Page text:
failing to engage in ethical practices - JRice Health care & Business

failing to engage in ethical practices  - JRice Health care & Business

failing to engage in ethical practices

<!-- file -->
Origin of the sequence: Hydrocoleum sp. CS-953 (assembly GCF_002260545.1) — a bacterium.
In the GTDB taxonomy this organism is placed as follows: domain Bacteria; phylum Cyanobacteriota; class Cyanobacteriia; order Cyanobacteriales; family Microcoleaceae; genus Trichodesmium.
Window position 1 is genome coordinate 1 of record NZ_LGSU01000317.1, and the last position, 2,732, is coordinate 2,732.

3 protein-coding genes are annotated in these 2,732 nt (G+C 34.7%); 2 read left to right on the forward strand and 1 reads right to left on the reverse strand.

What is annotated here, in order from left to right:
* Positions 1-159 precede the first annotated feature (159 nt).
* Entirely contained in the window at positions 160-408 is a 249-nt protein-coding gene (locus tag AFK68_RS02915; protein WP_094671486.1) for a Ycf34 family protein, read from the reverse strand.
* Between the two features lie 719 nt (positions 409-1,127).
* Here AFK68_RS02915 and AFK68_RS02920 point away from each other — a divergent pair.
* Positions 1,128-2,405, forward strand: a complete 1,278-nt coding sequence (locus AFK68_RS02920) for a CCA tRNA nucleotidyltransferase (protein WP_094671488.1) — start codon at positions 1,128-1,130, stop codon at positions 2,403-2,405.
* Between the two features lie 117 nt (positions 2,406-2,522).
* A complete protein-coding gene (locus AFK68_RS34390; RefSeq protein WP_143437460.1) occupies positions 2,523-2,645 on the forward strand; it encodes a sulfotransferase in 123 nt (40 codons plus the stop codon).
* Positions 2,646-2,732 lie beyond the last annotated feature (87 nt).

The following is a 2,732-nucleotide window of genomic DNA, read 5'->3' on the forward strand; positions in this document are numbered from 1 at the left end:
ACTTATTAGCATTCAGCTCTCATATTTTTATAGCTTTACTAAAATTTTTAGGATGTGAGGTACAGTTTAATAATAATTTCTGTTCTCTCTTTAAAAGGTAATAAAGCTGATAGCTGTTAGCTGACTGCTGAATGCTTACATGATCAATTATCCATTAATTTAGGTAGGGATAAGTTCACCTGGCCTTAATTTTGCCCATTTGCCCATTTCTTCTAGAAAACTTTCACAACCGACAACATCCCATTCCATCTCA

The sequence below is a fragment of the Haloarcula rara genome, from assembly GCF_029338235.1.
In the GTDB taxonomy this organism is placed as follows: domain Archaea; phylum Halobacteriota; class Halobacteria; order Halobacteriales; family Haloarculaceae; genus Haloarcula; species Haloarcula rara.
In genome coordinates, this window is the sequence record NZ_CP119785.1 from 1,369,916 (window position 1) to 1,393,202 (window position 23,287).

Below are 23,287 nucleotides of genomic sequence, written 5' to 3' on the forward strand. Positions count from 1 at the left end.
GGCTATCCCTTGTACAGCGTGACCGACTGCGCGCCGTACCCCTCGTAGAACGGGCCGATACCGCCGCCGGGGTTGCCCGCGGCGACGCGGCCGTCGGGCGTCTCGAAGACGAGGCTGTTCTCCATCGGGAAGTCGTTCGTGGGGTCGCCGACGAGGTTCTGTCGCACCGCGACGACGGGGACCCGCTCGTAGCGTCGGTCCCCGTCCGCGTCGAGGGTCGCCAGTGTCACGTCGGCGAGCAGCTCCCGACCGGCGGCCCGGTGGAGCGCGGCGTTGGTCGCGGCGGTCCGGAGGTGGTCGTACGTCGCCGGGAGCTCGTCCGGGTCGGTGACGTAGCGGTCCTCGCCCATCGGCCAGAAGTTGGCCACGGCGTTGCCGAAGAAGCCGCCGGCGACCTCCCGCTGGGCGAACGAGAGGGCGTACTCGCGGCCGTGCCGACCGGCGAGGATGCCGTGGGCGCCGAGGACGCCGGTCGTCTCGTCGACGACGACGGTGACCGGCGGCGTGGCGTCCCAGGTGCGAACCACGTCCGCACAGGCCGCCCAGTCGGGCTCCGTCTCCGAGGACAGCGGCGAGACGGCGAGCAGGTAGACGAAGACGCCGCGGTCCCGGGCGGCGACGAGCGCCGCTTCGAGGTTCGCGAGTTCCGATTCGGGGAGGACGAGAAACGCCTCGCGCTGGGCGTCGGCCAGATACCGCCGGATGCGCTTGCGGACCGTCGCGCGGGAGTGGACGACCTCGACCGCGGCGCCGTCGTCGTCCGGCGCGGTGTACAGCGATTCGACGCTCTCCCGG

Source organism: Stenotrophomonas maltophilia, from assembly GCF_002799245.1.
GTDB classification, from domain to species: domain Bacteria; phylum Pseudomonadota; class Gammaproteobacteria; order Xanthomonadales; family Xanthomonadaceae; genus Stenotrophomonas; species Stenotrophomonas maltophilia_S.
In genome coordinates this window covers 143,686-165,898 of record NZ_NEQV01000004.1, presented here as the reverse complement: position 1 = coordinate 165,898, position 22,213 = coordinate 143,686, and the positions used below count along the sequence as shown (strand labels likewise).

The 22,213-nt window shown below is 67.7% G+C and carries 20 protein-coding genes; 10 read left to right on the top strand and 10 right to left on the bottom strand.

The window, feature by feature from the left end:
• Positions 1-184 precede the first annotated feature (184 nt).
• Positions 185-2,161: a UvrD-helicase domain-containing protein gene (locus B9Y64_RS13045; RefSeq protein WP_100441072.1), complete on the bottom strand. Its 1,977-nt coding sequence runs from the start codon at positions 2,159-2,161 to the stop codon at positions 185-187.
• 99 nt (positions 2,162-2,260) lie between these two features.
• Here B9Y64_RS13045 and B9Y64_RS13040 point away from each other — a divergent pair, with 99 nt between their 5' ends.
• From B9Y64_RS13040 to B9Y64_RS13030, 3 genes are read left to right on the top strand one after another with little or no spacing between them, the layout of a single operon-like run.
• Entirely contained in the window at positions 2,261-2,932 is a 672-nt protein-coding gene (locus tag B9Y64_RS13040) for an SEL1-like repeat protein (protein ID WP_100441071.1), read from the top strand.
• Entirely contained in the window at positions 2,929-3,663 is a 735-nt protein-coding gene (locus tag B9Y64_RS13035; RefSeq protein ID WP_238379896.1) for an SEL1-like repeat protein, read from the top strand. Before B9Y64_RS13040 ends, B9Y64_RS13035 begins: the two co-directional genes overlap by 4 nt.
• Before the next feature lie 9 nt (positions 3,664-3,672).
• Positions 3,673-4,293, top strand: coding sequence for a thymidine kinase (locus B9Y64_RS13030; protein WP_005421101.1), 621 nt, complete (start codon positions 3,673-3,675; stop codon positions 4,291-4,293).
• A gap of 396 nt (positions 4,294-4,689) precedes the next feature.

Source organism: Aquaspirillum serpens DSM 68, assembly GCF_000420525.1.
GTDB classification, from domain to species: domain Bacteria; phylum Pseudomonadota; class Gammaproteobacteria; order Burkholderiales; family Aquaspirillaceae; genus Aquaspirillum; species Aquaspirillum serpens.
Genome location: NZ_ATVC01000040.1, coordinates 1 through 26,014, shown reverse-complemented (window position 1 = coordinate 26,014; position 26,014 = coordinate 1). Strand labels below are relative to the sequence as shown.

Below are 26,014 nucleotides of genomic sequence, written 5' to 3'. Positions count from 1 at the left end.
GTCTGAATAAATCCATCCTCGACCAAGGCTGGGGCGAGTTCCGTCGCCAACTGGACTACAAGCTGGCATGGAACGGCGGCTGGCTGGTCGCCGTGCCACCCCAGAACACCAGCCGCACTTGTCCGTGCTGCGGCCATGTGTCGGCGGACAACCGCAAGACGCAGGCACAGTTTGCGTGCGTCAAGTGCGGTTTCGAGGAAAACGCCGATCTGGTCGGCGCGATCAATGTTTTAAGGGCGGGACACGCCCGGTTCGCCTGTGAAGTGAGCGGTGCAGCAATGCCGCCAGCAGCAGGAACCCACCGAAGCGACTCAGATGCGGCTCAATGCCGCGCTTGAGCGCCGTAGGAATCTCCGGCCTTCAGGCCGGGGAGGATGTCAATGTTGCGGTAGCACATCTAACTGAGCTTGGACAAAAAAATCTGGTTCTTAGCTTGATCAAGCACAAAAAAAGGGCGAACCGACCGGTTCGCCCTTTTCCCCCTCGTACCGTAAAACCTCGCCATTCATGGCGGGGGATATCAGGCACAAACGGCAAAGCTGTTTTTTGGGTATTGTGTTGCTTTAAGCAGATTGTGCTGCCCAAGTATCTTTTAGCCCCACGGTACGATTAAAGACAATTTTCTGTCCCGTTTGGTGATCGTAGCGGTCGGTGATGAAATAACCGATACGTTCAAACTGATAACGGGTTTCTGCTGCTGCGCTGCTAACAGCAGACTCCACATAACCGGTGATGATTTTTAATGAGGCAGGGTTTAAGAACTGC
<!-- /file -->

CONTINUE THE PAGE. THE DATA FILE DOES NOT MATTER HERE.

Introduction A business must understand the consequences of failing to engage in ethical practices within its community. •What ethical obligations do businesses have to report child abuse to authorities? For example, should a manager of a grocery store be obligated to report to authorities when she has repeated contact with a mother/child, and notices marks on the child that is abuse? This is a very relevant topic for me as I work at a children’s hospital and I have, on numerous occasions, have cared for children that have been the victims of child abuse or neglect. As a health care worker, I am legally required to report any suspicions of child abuse or neglect. In the state of Ohio the law is: 2919.22 Endangering children (B) Anyone who knows, or has reasonable cause to suspect based on facts that would cause a reasonable person in similar circumstances to suspect, that a child under eighteen years of age or a mentally retarded, developmentally disabled, or physically impaired person under twenty-one years of age has suffered or faces a threat of suffering any physical or mental wound, injury, disability, or other condition of a nature that reasonably indicates abuse or neglect of the child may report or cause reports to be made of that knowledge or reasonable cause to suspect to the entity or persons specified in this division. Except as provided in section 5120.173 of the Revised Code, a person making a report or causing a report to be made under this division shall make it or cause it to be made to the public children services agency or to a municipal or county peace officer. In the circumstances described in section 5120.173 of the Revised Code, a person making a report or causing a report to be made under this division shall make it or cause it to be made to the entity specified in that section. (C) Any report made pursuant to division (A) or (B) of this section shall be made forthwith either by telephone or in person and shall be followed by a written report, if requested by the receiving agency or officer. The written report shall contain: (1) The names and addresses of the child and the child''s parents or the person or persons having custody of the child, if known; (2) The child''s age and the nature and extent of the child''s injuries, abuse, or neglect that is known or reasonably suspected or believed, as applicable, to have occurred or of the threat of injury, abuse, or neglect that is known or reasonably suspected or believed, as applicable, to exist, including any evidence of previous injuries, abuse, or neglect; (3) Any other information that might be helpful in establishing the cause of the injury, abuse, or neglect that is known or reasonably suspected or believed, as applicable, to have occurred or of the threat of injury, abuse, or neglect that is known or reasonably suspected or believed, as applicable, to exist.[i] After the complaint is filed a child protective services investigator conducts an interview. If the child is determined to be in danger, it will be removed and the case is referred to the local social service agency. Businesses, and every adult, have an ethical responsibility to report any suspected cases of abuse or neglected. In the state of Ohio: “A mandated reporter is someone required by law to report if they suspect or know that child abuse if occurring. A list of mandated reporters for Ohio includes: Attorneys Audiologists Child care workers Children Services personnel Clergy Coroners Day care personnel Dentists Nurses Physicians including hospital interns and residents Podiatrists Psychiatrists School authorities, employees and teachers Social Workers Speech Pathologists Animal Control Officers/Agents”[ii] Reports can be anonymous and to report you contact the Ohio Department of Job and Family Services at 855-O-H-CHILD (855-642-4453). Failure to report is a punishable crime. Penn State felt the punishment that failure to report brings. Dr. Peter Zafirides, a Clinical Assistant Professor at Ohio State University’s Department of Psychiatry describes people not reporting because they are in a stressful situation. It isn’t because we are cold unfeeling people; it is because in an instant we look around to get proof of how we should act. If no one responds, then that becomes the behavioral norm. Once someone responds, others tend to respond.”[iii] For this case, unless the business is one that was previously mentioned, there is no legal obligation to report but there is an ethical one. If a person suspects child abuse/neglect, they should contact the Ohio Department of Job and Family Services and the case will be investigated. •What ethical obligations would a business have if it had knowledge regarding three women in a home in Cleveland, with a child (see above article). All three of these women were abducted as minors. At the hospital, we are permitted to restrain someone if they are a threat to themselves or another. In this case, the women were kidnapped and then restrained against their will which violates 2905.03 Unlawful restraint. (A) No person, without privilege to do so, shall knowingly restrain another of the other person''s liberty. (B) No person, without privilege to do so and with a sexual motivation, shall knowingly restrain another of the other person''s liberty. (C) Whoever violates this section is guilty of unlawful restraint, a misdemeanor of the third degree. (D) As used in this section, "sexual motivation" has the same meaning as in section 2971.01 of the Revised Code.[iv] Anyone that saw suspicious activity in the house they were being held captive would have an ethical obligation to report, but not a legal one. I still have a hard time believing that this event actually happened. If someone knew about the situation and did not report it then they would be punishable for failure to report child abuse. The best ethical action plan I can think of is evaluating the situation in terms of “if I do nothing, will someone else get hurt?” If you think yes, then you should follow through and report. [i] http://codes.ohio.gov/orc/2151.421 [ii] http://jfs.ohio.gov/ocf/reportchildabuseandneglect.stm [iii] Borowski, S. (2012). The Penn State System Failure: Legal and moral obligations in reporting abuse. INSIGHT Into Diversity, 78(4/5), 6-7. [iv] http://codes.ohio.gov/orc/2905.03